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The Sea and the Sandbag

The Sea and the Sandbag

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The giant, dour-faced fellow next door can be quite helpful, serving us as a boundary more secure than any fence and as a patient waiter ferrying ships and their cargos to and from our continents. But then there are the times that our neighbor feels like stretching; with perhaps a touch of jealousy, it wishes to increase its domain. Having peered through our windows for years, it knows what it wishes to try out for itself. It breaches a doorway too narrow for it. It tries our stairs, but they collapse under its weight. It tries our bed, but being too heavy, flattens it.

Our neighbor may merely wish to share our home with us, not evict us. Yet water being the contradictory of land, such a two-state-solution on a single territory is doomed to failure. Inevitably, the brimming sea destroys, kills, conquers.

To prevent such an occurrence, a wall is erected to discourage the sea's ambition. And what if our levee is inadequately fortified and is breached by the watery tons? We must then painstakingly drop load after load of sandbags. One by one, the white bundles are inserted where the barrier once stood.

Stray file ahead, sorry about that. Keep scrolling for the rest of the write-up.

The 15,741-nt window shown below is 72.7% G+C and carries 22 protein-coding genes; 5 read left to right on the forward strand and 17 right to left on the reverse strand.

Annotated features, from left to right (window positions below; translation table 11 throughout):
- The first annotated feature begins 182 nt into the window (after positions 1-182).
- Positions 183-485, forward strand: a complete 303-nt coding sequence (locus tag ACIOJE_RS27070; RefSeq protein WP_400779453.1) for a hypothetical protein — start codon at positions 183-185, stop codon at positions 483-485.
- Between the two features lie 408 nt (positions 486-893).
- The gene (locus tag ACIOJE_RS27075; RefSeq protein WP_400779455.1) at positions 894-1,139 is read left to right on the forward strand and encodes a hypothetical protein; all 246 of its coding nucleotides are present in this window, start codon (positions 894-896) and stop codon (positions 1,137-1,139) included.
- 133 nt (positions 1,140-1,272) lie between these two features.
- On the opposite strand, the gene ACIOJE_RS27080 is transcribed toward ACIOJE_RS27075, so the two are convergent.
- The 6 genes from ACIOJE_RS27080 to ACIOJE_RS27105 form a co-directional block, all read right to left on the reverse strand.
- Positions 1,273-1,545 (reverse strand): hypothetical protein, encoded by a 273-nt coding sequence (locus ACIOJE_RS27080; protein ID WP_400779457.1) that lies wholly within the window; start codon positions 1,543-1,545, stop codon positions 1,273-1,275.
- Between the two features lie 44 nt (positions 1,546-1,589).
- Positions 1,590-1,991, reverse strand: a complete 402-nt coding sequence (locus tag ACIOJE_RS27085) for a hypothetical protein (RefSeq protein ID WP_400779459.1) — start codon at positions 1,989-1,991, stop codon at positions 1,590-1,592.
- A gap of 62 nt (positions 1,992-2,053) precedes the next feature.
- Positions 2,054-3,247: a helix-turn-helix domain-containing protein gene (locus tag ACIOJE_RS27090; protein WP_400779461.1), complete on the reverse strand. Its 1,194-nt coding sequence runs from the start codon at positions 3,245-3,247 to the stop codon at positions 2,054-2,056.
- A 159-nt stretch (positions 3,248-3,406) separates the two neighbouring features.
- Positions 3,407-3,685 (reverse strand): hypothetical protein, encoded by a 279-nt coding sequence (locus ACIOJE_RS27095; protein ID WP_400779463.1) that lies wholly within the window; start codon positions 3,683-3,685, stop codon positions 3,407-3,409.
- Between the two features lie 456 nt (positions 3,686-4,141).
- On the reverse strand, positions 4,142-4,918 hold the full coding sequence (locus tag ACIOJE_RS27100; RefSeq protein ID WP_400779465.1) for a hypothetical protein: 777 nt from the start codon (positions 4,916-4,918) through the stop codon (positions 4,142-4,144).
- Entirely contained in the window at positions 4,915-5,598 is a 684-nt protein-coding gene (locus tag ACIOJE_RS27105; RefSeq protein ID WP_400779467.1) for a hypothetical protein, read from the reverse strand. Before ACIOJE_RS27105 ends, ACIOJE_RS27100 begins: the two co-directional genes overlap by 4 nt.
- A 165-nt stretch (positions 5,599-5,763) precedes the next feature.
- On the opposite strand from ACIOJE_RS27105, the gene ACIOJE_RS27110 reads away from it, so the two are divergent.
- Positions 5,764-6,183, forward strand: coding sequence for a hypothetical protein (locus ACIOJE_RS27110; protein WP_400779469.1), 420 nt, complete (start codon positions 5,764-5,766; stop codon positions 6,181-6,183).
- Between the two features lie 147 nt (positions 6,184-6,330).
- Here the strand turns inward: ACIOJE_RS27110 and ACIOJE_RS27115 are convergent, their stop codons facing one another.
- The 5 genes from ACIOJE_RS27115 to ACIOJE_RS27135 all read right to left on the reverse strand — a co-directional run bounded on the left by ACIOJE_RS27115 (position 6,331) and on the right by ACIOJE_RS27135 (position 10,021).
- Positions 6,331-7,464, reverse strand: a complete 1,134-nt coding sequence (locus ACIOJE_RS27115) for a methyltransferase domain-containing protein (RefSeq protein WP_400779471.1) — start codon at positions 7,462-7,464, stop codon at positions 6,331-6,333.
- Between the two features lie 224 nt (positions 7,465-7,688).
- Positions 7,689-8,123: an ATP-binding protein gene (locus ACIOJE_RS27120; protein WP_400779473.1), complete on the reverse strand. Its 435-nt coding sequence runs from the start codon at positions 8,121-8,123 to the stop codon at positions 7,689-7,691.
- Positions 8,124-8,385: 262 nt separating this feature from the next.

As they disappear beneath the waves, we wonder whether our efforts are futile. The first load of sandbags did not replace the wall, nor did the second or the third. But we keep on dropping them. Ten bags, twenty bags, thirty bags... still the ocean pours past. The helicopter pilot may be discouraged, thinking: I've released so many loads into that gap without closing the breach. It hasn't worked so far, so what's the point of continuing?

The engineer retorts: On the contrary! If you've dropped so many until now, then it will only take a few more to finish the job. Don't give up now, when you're almost there!


At the time of its creation, our newborn world contained no true evil.

There were "external forces" which are presently evil, yet at that pure point they were simply neutral. Our sages compare these forces to "a guard in the courtyard" and "a shell that protects the fruit within." Like an ocean that surrounds a continent and provides a natural defense.

The "external forces" also acted as a butler who serves and arranges; the Snake in Genesis has been described as "a great attendant," much like a sea carries cargo from port to port. The Midrash relates that the snake used to have two characteristics that elevated it above all other creatures, in order for it to attend to mankind: It walked upright on legs and had the power of speech. (When it failed in its function, it lost these two advantages, becoming the creature with no legs at all, nor can it speak, roar or bellow--just hiss.) Death, suffering, hatred and hardship did not exist to shape existence as it does nowadays.